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County denies CCP’s request for $50K in grant funding

By Staff | Jul 13, 2018

TIFFANY REPECKI Joe Fenoglio, of The Gold Parrot, presents the renovation plans for the new retail business, which will be located at the former Chloe's of Captiva, during the Captiva Community Panel's recent meeting.

The Captiva Community Panel will follow up with Lee County officials after learning that a grant request for additional funding to continue its work on updating the Captiva Code was denied.

At its July 10 meeting, the panel was made aware of a response by Lee County Department of Community Development Director David Loveland to its request for $50,000 for community planning for fiscal year 2018-2019 to be used for ongoing work amending the Land Development Code.

“He denied the request,” President David Mintz told the other panel members.

According to the document, Loveland states that he was asked by Lee County Manager Roger Desjarlais to respond to the panel’s request. He explains that as part of the overhaul of the Lee County Comprehensive Plan authorized in 2015, a re-evaluation of community plans has been a focus.

“This included discussions at work sessions in May 2016 and March 2017 about the direction, which outlined goals related to eliminating redundancies; establishing common procedures; shifting regulatory provisions to the Land Development Code (LDC), where they belong; updating or removing provisions that do not protect a public interest, or are not supported by data and analysis; and correcting vague provisions that might be unenforceable or create legal liabilities,” Loveland stated.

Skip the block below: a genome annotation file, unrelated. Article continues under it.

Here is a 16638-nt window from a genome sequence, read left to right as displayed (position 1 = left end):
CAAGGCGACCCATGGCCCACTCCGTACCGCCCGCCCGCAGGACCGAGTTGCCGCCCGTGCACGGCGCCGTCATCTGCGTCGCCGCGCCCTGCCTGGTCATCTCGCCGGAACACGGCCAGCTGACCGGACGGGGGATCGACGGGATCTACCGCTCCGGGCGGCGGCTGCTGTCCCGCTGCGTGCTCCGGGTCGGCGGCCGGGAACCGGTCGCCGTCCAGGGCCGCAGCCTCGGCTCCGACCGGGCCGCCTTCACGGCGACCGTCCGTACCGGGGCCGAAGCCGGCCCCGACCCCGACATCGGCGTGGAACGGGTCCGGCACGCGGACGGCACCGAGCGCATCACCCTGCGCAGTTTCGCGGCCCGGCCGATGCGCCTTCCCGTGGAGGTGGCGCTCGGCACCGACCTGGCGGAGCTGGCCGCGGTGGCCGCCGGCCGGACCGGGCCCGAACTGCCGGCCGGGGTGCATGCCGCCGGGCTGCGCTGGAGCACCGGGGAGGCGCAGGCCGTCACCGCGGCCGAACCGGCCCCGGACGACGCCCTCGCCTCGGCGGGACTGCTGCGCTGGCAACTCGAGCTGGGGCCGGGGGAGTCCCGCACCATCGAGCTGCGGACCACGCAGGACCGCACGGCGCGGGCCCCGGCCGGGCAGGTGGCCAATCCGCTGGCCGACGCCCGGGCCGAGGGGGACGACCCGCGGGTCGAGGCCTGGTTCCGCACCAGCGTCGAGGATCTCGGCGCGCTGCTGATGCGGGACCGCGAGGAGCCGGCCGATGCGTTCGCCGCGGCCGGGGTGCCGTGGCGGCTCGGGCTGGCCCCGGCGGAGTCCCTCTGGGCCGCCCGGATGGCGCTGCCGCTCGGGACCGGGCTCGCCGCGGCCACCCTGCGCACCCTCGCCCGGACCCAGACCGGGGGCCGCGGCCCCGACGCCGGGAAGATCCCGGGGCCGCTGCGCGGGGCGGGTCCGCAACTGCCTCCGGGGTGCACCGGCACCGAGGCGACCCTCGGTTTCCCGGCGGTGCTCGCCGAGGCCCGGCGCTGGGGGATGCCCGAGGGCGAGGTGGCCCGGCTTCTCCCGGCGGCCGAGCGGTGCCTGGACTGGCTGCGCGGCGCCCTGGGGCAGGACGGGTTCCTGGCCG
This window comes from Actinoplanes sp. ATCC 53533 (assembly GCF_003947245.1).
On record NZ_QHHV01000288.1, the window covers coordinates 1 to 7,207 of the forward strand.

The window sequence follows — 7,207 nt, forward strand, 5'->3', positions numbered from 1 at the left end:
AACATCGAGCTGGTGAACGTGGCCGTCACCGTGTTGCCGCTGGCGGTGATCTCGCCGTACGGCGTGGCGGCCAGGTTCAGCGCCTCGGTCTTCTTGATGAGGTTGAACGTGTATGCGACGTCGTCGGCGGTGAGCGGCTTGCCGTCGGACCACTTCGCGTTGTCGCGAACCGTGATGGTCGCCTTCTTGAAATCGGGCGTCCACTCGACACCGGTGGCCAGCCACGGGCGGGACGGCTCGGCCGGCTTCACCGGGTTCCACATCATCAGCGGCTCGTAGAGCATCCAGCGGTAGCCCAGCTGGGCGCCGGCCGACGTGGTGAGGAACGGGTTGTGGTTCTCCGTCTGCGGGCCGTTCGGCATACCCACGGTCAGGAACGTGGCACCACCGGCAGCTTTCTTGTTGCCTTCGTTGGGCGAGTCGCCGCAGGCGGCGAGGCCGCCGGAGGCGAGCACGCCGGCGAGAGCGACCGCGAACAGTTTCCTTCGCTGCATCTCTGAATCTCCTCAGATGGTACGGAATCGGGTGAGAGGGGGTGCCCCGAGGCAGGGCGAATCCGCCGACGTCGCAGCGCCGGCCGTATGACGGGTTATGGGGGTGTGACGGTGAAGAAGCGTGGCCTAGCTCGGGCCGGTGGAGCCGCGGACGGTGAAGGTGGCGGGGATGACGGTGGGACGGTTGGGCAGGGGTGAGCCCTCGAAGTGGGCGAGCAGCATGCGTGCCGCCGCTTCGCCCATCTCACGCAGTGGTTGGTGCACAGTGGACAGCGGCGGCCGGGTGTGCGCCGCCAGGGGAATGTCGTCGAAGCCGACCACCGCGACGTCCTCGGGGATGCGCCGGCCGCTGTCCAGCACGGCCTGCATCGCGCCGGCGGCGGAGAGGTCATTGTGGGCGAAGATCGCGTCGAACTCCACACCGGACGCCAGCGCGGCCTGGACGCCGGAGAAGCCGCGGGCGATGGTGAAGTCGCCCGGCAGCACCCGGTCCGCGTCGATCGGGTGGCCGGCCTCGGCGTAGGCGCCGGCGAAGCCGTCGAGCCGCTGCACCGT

He explained that a two-step approach was authorized, with the first being to create a consolidated Community Planning sub-Element within the Lee Plan via an administrative amendment to establish common procedures for informational meetings and to eliminate redundancies – adopted June 20.

Loveland continued that the second step is a visioning process, a multi-year effort by staff to meet with each community and re-visit their future vision and work on an updated Lee Plan and LDC language that is clear and concise and achieves the county’s goals and goals of each of the involved communities.

He pointed out that one of the goals under the administrative amendment effort was to delete an administrative code that established the basis for providing grants to community planning groups to hire consultants to develop and update community plans’ language and related LDC regulations.

“There have been some concerns about the implementation of the grant program in the past, with little or no control by the county of the hiring or expenditures, and spotty results on deliverables,” he stated.

Since the program’s inception in 2001, a total of $2.3 million has been spent. According to Loveland, the last grant was to the panel to update the Community Plan provisions in the Lee Plan and LDC.

“This grant was awarded in 2013 for $50,000, and it took more than five years to complete work,” he stated. “Just this past February, the board adopted the updated Lee Plan provisions for Captiva. LDC regulations were not provided.”

Loveland continued that the Department of Community Development did not include grant funding in its operating budget for fiscal year 2017-2018 and has not proposed any funding for next year based on the stated goals. In addition, an agenda item to delete the related administrative code has been drafted.

He concluded by addressing the panel’s request for the additional $50,000.